This May 8, we celebrate V-E Day, Victory in Europe Day, marking the Third Reich’s unconditional surrender to Allied forces. Though this day commemorates a triumph over one of the evilest regimes in history, we owe it to the people of Eastern Europe to remember that the end of Hitler’s Germany didn’t bring the end of their sorrows: The West was freed from Nazi tyranny, but the East faced another half-century of communist slavery under the Soviet boot.
Soviet leader Joseph Stalin started the war as Adolf Hitler’s willing partner in war crime. Less than two weeks before the first shots of WWII were fired, Hitler and Stalin signed the Molotov-Ribbentrop non-aggression pact, agreeing not to declare war on each other and to carve up Poland together.
By this pact, the Soviet communists greenlit the most destructive conflict in history, not just by joining Hitler’s invasion of Poland, but by enabling his aggression to the West. Knowing that Soviet troops wouldn’t invade from the east due to the freshly-inked non-aggression treaty gave Hitler a free hand to point his armies to the Western Front, where they rapidly steamrolled Belgium, the Netherlands, and France, countries that were only liberated years later at great cost in brave men’s blood. The only reason Stalin eventually joined the war against Hitler is because he was forced to do so when the fuhrer backstabbed him, invading the Soviet Union in 1941.
During and after the war, the Soviets looted priceless works of art from Poland as the Nazis did, squeezed hundreds of millions of dollars from several Eastern European countries, and started massive campaigns of ethnic cleansing in conquered territories.
Soviet “liberating” troops engaged in wide-scale rape and looting of populations who had suffered for years of Nazi war crimes. (When a Yugoslav official, whose country had lost roughly a million lives to Nazi atrocities, told Stalin about Soviet soldiers who had raped Yugoslav women, Stalin responded: “Can’t you understand if a soldier who has crossed thousands of kilometres through blood and fire and death has fun with a woman or takes some trifle?”)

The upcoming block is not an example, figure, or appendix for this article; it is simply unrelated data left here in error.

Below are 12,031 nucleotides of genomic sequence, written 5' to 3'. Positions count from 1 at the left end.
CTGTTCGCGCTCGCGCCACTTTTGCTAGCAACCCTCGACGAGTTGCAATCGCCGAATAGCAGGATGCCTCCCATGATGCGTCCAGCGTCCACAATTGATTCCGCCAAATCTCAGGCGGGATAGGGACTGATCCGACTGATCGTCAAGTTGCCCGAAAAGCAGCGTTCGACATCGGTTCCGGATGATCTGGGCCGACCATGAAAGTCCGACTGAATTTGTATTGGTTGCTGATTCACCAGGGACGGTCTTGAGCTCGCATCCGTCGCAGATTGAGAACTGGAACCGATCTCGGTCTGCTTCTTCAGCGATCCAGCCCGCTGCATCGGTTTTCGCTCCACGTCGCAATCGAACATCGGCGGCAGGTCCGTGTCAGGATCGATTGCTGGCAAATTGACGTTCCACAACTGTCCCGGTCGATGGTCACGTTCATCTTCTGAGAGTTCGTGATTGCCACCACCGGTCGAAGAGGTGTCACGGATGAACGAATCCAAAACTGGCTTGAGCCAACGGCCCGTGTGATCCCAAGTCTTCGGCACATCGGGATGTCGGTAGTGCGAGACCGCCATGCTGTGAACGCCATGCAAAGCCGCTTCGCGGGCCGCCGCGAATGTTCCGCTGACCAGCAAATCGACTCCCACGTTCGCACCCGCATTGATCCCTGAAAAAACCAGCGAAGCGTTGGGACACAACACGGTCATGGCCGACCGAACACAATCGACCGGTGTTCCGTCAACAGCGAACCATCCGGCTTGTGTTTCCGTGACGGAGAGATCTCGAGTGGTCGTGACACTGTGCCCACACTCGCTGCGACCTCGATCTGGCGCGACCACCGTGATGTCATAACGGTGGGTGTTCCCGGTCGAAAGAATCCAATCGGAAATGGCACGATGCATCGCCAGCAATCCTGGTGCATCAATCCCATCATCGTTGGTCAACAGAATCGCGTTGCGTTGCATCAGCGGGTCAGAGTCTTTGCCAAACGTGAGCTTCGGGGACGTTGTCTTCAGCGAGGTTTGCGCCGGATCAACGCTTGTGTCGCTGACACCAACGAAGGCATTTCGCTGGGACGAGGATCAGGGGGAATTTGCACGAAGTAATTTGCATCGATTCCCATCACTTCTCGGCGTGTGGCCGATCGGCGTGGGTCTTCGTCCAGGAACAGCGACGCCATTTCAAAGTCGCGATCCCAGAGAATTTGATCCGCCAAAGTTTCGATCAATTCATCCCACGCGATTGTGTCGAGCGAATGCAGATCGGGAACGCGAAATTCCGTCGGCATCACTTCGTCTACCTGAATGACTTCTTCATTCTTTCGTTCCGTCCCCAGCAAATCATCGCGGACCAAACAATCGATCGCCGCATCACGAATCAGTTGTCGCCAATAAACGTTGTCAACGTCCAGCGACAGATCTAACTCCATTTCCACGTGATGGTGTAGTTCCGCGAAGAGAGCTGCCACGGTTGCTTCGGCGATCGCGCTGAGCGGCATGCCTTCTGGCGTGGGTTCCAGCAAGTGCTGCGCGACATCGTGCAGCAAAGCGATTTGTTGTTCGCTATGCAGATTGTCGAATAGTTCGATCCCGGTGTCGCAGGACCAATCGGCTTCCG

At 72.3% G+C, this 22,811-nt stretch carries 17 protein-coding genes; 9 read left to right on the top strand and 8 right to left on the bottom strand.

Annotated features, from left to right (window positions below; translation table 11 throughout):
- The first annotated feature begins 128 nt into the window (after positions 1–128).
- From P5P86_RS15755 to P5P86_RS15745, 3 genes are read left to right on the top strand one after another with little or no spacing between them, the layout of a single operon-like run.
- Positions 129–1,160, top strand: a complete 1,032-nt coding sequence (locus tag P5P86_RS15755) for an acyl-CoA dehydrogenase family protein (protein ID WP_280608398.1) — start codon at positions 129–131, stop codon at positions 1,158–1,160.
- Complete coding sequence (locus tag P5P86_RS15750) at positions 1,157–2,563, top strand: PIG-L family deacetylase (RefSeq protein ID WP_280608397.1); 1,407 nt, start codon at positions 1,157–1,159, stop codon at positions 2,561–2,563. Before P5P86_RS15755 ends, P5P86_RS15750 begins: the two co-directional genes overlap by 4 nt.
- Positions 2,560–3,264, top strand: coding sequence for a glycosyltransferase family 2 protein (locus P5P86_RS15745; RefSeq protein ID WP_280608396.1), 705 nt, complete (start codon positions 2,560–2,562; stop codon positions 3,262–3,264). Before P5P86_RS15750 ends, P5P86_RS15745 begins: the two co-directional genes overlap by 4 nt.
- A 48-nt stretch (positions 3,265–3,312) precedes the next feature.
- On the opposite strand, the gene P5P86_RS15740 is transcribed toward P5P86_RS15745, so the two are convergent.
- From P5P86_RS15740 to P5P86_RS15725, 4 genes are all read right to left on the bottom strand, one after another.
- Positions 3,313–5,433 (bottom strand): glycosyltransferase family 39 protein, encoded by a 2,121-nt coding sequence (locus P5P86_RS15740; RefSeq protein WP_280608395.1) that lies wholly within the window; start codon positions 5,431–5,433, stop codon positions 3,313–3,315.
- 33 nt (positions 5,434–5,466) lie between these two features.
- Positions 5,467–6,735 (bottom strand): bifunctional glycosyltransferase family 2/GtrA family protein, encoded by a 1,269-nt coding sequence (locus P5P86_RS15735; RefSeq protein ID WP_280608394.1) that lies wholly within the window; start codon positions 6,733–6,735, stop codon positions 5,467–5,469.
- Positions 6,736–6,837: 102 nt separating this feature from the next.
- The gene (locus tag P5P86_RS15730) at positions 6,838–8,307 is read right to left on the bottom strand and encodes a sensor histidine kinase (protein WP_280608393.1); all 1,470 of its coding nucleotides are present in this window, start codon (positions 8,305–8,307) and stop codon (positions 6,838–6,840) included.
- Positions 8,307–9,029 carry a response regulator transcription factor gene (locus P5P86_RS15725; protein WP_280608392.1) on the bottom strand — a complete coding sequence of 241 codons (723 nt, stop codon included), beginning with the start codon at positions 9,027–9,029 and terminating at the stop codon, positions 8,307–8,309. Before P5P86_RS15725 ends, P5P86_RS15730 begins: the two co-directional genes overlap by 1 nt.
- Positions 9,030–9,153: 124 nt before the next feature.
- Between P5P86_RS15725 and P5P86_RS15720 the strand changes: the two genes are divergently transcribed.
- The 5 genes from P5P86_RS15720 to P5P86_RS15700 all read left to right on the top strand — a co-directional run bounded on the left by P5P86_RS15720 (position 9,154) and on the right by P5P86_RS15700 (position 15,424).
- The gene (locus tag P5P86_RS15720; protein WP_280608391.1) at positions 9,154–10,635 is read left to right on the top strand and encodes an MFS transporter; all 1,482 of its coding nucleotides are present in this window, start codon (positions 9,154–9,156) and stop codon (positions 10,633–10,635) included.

To further cement Soviet control over what would become known as the Iron Curtain, Stalin imposed on Eastern Europe communist dictators whose brutality makes Attila the Hun look like Mother Theresa. Sadistic madmen whose names are little-known in the Western world, like Romania’s Gheorghe Gheorghiu-Dej and Albania’s Enver Hoxha, came to power riding the coattails of Soviet tanks and instituted Stalinist dictatorships.
Think of Enver Hoxha, for example, as an Eastern European Kim Jong-Un. This erratic Albanian communist determined which names parents would be allowed to give their babies, tortured people for saying truths he didn’t want to hear, shut down all churches and mosques, and locked up musicians who played Mozart. His tyranny turned Albania into “the third poorest country in the world, with the GNP of a small town and an average income of 15 USD a month” by the time of his death in 1985.
Such tyrants ruled Eastern Europe until the fall of communism in the ‘80s and ‘90s, subjecting their victim populations to terror and poverty. Growing up in a Romanian family, I heard many horror stories about my family’s life in the Romania of Dej and his successor, Nicolae Ceausescu, including my relatives having to wait in line for hours just to get a loaf of bread or, if they were lucky, some chicken feet. (Which, if you’ve never had the pleasure of “enjoying,” are not particularly filling or savory).
A Romanian joke at the time went: “In American butcher shops, the sign outside says the owner’s name, and inside you can find meat. In Romanian butcher shops, the sign outside says ‘meat’ and inside you can find only the manager.”
This was the reality of life for tens of millions of people who lived in Soviet-imposed communism for decades: long waiting in bread lines, poverty, and the fear of being shot or imprisoned for complaining about your horrible life — that is, when you weren’t being shot or imprisoned on the arbitrary whim of a dictator even if you didn’t dare to speak out.
In one of his most famous war speeches, British Prime Minister Winston Churchill said: “If we can stand up to [Hitler], all Europe may be free and the life of the world may move forward into broad, sunlit uplands.” The Western Allies freed half of Europe from Nazi domination, and Western Europe enjoyed Churchill’s beautiful vision of postwar freedom. But this freedom was denied to millions of people who were trapped behind the Iron Curtain, who, instead of “broad, sunlit uplands” faced the darkness of prison camps. This V-E Day, we must honor their memories and remember their suffering.
Elad Vaida is a staff writer for Common Sense Society.
Source: The Federalist